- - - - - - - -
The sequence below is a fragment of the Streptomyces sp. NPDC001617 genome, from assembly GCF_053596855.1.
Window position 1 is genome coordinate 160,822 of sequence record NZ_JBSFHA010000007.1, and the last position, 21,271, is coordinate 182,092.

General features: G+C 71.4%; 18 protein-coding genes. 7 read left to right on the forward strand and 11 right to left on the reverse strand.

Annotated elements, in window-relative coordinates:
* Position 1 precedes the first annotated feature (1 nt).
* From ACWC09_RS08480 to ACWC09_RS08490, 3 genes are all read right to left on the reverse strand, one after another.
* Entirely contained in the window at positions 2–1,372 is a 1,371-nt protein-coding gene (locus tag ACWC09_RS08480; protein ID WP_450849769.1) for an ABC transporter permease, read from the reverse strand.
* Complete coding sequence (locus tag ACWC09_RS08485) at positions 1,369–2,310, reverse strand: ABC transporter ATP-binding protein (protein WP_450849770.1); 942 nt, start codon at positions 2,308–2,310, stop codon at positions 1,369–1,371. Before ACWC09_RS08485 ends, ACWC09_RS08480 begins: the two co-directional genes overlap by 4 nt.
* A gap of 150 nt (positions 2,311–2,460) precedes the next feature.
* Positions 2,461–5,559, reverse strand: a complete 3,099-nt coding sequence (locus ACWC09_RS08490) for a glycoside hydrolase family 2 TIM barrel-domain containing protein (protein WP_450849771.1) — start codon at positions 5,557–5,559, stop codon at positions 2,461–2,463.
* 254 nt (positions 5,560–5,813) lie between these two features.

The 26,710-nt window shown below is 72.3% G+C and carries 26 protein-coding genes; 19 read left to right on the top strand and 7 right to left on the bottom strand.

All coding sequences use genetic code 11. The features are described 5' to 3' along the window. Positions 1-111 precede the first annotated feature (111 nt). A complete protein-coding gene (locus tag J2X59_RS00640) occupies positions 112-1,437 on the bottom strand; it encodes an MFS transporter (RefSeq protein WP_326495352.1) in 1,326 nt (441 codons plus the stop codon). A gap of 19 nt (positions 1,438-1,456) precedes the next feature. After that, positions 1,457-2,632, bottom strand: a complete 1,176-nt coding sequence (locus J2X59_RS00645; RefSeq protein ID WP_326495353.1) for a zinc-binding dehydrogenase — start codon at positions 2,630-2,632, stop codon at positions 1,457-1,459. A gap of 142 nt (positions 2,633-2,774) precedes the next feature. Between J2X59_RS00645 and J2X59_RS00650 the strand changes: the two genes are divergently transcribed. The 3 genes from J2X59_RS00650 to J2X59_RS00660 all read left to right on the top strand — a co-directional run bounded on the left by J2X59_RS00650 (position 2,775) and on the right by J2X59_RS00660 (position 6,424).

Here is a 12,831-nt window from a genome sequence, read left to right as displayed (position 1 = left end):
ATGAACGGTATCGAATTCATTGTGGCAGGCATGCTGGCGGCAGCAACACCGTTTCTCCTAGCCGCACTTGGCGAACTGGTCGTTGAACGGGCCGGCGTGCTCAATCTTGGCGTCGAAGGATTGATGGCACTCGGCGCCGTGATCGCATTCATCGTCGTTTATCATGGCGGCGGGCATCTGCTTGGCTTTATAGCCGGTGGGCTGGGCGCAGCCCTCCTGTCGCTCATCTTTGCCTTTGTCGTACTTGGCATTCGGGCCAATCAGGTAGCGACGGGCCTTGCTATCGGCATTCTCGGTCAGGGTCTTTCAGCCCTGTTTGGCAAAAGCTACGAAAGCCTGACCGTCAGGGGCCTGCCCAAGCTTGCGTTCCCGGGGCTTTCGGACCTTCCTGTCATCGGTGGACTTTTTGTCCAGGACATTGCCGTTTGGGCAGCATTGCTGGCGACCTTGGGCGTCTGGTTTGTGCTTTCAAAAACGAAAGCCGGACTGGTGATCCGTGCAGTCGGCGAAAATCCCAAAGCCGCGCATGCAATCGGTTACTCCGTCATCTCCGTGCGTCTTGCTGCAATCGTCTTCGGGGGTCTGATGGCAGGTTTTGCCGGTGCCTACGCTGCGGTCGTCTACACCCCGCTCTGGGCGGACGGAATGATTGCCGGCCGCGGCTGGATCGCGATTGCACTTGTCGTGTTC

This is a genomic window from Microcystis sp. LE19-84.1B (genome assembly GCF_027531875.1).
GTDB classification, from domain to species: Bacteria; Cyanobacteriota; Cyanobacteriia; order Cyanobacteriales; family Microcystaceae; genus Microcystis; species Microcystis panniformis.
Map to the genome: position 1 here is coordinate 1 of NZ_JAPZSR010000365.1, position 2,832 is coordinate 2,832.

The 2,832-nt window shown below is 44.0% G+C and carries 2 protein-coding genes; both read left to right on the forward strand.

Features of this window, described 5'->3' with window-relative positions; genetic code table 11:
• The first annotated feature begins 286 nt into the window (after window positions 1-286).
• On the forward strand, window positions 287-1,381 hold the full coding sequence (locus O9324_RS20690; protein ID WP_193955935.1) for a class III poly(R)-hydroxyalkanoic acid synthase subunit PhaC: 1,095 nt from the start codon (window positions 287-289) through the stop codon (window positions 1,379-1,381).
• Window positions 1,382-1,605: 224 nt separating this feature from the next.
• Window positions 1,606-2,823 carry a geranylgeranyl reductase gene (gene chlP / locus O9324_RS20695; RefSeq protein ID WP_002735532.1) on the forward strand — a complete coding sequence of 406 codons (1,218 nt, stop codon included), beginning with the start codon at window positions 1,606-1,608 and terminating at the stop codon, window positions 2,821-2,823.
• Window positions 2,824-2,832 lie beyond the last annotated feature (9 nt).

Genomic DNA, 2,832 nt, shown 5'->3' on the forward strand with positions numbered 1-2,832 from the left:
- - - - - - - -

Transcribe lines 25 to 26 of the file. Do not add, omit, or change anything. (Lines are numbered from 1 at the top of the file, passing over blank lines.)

• Window positions 2,824-2,832 lie beyond the last annotated feature (9 nt).

Genomic DNA, 2,832 nt, shown 5'->3' on the forward strand with positions numbered 1-2,832 from the left: